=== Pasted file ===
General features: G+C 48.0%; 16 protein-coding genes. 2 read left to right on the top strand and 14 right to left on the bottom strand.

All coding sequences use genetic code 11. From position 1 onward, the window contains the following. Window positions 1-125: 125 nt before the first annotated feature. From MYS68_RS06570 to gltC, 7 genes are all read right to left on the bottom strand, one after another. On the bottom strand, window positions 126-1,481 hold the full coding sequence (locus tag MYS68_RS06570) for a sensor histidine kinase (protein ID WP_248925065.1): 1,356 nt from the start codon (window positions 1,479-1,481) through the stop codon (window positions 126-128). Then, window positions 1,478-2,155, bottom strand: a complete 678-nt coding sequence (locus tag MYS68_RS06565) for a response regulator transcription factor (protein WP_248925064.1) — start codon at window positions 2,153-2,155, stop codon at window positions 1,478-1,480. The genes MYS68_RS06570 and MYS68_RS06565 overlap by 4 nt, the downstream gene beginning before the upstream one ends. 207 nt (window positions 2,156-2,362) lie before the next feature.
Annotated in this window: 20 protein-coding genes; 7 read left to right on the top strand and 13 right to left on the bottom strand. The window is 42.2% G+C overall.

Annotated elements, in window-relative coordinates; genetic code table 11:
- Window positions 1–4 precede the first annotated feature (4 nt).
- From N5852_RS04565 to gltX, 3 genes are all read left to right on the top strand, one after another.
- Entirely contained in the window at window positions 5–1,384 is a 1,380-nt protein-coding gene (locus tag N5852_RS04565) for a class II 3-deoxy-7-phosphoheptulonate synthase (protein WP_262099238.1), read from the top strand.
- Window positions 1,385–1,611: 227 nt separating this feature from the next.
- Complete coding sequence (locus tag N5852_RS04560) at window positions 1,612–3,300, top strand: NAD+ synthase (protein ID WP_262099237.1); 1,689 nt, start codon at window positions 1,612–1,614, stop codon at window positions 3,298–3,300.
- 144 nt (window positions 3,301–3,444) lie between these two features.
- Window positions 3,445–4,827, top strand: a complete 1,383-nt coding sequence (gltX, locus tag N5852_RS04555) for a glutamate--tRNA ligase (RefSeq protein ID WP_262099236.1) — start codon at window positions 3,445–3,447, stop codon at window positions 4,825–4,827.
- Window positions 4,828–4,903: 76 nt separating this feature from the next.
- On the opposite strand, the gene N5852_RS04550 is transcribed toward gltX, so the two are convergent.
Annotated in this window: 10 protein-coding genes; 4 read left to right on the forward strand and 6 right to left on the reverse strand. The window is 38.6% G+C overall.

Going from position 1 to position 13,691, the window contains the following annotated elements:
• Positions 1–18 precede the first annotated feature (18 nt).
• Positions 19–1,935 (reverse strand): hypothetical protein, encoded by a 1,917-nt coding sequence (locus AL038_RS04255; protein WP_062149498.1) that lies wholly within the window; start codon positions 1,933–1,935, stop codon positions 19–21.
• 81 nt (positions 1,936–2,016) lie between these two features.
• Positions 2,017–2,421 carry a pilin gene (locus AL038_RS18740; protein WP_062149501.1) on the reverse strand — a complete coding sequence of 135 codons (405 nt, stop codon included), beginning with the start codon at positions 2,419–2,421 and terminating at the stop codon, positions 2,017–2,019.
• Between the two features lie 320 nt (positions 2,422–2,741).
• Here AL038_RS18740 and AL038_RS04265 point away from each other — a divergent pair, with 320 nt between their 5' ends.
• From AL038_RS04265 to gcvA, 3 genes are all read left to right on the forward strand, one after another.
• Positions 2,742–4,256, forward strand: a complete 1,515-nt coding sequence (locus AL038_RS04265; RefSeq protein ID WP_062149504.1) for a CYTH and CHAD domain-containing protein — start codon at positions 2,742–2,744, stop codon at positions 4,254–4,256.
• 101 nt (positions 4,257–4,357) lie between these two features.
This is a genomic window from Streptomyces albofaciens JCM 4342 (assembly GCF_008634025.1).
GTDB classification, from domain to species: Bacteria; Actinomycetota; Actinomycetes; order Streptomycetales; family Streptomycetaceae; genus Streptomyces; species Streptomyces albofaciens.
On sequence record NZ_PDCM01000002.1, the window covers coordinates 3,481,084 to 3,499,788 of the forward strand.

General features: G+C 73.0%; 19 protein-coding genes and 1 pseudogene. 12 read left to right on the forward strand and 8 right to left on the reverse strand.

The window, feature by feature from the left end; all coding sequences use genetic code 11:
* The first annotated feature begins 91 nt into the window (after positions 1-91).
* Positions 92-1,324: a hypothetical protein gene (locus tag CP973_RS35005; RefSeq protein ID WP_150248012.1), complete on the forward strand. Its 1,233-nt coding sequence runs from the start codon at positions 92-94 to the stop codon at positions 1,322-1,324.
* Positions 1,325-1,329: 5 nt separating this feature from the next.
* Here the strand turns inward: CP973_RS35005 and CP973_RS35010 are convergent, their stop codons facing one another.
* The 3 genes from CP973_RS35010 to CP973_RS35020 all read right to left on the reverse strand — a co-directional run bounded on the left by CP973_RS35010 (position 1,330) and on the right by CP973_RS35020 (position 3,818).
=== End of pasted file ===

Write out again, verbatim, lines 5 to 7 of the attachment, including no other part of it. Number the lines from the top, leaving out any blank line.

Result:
- Window positions 1–4 precede the first annotated feature (4 nt).
- From N5852_RS04565 to gltX, 3 genes are all read left to right on the top strand, one after another.
- Entirely contained in the window at window positions 5–1,384 is a 1,380-nt protein-coding gene (locus tag N5852_RS04565) for a class II 3-deoxy-7-phosphoheptulonate synthase (protein WP_262099238.1), read from the top strand.